If you’re after a robust, do-it-all sleeping mat for everything from festivals to family camping, this is a solid choice.
- Relatively lightweight
- Generous dimensions
- Good value
- Not as comfortable as an air mat
- Comparatively bulky pack size
The Kelty Cosmic SI Mummy sleeping pad looks a little bulky when compared to an ultralight air mat. But alongside other self-inflating mats, it’s pretty competitive, and at a push it will still fit nicely in the bottom of a trekking pack.
As such, it’s a mat that will work fine for weekend camping trips and the odd backpacking adventure. However, we suspect that the Cosmic SI will see most action on family holidays and at festivals, and that’s where it really excels thanks to its solid build quality.
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Unrolled, it’s generously proportioned in terms of both length and width, and the relaxed contouring will suit those who find highly tapered mats a bit too restrictive. When fully inflated, it’s 2.5cm-thick, with a foam core that takes care of most lumps and bumps.
• RRP: $60 (US)/£55 (UK)
• Style: Self-inflating mat
• Weight: 560g/1lb 3.75oz
• Variants: One size
• Dimensions: 198 x 60cm/78 x 23.6in
• Thickness: 2.5cm/1in
• Pack size: 30.5 x 20.5cm/12 x 8in
• R-value: 4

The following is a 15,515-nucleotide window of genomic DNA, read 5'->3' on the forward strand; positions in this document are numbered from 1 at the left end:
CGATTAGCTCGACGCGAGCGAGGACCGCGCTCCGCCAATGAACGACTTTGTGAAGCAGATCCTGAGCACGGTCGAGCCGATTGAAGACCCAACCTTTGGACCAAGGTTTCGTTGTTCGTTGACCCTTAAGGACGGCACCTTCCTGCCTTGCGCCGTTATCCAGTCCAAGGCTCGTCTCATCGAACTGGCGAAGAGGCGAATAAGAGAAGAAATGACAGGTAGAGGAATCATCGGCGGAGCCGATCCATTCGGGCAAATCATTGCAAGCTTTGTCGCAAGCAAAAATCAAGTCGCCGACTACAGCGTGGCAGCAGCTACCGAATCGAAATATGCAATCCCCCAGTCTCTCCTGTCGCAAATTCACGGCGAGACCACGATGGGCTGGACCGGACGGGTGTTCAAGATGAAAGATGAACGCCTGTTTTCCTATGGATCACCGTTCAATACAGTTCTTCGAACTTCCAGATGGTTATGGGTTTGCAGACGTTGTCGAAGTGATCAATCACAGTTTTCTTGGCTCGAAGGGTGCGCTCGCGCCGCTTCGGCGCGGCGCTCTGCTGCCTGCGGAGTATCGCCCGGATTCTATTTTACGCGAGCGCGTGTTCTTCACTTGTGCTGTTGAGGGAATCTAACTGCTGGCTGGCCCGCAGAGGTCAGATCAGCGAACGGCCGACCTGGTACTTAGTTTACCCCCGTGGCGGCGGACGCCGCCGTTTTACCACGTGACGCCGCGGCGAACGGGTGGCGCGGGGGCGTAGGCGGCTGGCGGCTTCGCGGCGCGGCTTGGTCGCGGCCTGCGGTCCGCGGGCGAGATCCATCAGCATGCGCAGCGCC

• Compatibility: 3-season
In the field
The brass valve proved easy to operate and didn’t leak air or come unscrewed at 2am – the acid test for all camping mats.
We liked its robust design too: we felt like even if it were accidentally stepped on it wouldn’t break, unlike some plastic valves. In our experience, brass also provides superb cold weather performance (it doesn’t shrink, swell or become brittle) and has good anti-corrosion properties too, so there’s a technical element to the material choice as well as a practical one.
The mat’s self-inflating design means it is quick to set up, requiring only a few top-up puffs. Deflation is slightly more involved, but hardly an arduous task. The simple but spacious stuff sack makes it easy to pack away.
Overall, we were impressed with the solid construction and materials. And in terms of comfort, it does a decent enough job. At about an inch thick, it’s not as plush as some air mats, and therefore better suits those who tend to sleep on their backs rather than their sides. But it has a competitive R-value, delivering plenty of warmth for three-season adventures.
An outdoors writer and editor, Matt Jones has been testing kit in the field for nearly a decade. Having worked for both the Ramblers and the Scouts, he knows one or two things about walking and camping, and loves all things adventure, particularly long-distance backpacking, wild camping and climbing mountains – especially in Wales. He’s based in Snowdonia and last year thru-hiked the Cambrian Way, which runs for 298 miles from Cardiff to Conwy, with a total ascent of 73,700 feet – that’s nearly 2½ times the height of Everest. Follow Matt on Instagram and Twitter.
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